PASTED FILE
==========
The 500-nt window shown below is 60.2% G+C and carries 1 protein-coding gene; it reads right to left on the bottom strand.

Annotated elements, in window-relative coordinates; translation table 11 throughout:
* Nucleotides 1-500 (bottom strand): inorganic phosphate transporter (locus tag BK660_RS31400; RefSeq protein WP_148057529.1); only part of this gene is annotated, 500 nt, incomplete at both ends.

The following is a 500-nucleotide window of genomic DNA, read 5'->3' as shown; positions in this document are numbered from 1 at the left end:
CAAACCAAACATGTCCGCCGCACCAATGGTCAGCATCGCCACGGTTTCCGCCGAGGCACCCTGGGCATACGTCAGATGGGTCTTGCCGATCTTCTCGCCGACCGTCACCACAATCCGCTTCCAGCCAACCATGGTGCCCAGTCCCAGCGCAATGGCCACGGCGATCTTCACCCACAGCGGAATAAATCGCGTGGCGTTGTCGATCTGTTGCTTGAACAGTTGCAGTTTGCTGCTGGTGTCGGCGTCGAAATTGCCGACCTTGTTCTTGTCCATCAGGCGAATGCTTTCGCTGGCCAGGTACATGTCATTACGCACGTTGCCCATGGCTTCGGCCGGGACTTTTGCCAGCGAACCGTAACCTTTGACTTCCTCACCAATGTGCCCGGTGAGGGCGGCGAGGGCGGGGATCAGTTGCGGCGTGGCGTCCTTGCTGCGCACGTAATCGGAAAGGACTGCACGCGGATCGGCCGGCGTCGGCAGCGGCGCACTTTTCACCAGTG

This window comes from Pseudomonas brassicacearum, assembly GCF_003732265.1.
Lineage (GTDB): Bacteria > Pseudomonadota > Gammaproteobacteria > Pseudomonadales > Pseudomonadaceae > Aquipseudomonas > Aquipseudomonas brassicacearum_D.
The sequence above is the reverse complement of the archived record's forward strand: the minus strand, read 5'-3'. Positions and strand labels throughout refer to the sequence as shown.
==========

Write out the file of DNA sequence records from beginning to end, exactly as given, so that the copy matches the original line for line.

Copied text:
The 500-nt window shown below is 60.2% G+C and carries 1 protein-coding gene; it reads right to left on the bottom strand.

Annotated elements, in window-relative coordinates; translation table 11 throughout:
* Nucleotides 1-500 (bottom strand): inorganic phosphate transporter (locus tag BK660_RS31400; RefSeq protein WP_148057529.1); only part of this gene is annotated, 500 nt, incomplete at both ends.

The following is a 500-nucleotide window of genomic DNA, read 5'->3' as shown; positions in this document are numbered from 1 at the left end:
CAAACCAAACATGTCCGCCGCACCAATGGTCAGCATCGCCACGGTTTCCGCCGAGGCACCCTGGGCATACGTCAGATGGGTCTTGCCGATCTTCTCGCCGACCGTCACCACAATCCGCTTCCAGCCAACCATGGTGCCCAGTCCCAGCGCAATGGCCACGGCGATCTTCACCCACAGCGGAATAAATCGCGTGGCGTTGTCGATCTGTTGCTTGAACAGTTGCAGTTTGCTGCTGGTGTCGGCGTCGAAATTGCCGACCTTGTTCTTGTCCATCAGGCGAATGCTTTCGCTGGCCAGGTACATGTCATTACGCACGTTGCCCATGGCTTCGGCCGGGACTTTTGCCAGCGAACCGTAACCTTTGACTTCCTCACCAATGTGCCCGGTGAGGGCGGCGAGGGCGGGGATCAGTTGCGGCGTGGCGTCCTTGCTGCGCACGTAATCGGAAAGGACTGCACGCGGATCGGCCGGCGTCGGCAGCGGCGCACTTTTCACCAGTG

This window comes from Pseudomonas brassicacearum, assembly GCF_003732265.1.
Lineage (GTDB): Bacteria > Pseudomonadota > Gammaproteobacteria > Pseudomonadales > Pseudomonadaceae > Aquipseudomonas > Aquipseudomonas brassicacearum_D.
The sequence above is the reverse complement of the archived record's forward strand: the minus strand, read 5'-3'. Positions and strand labels throughout refer to the sequence as shown.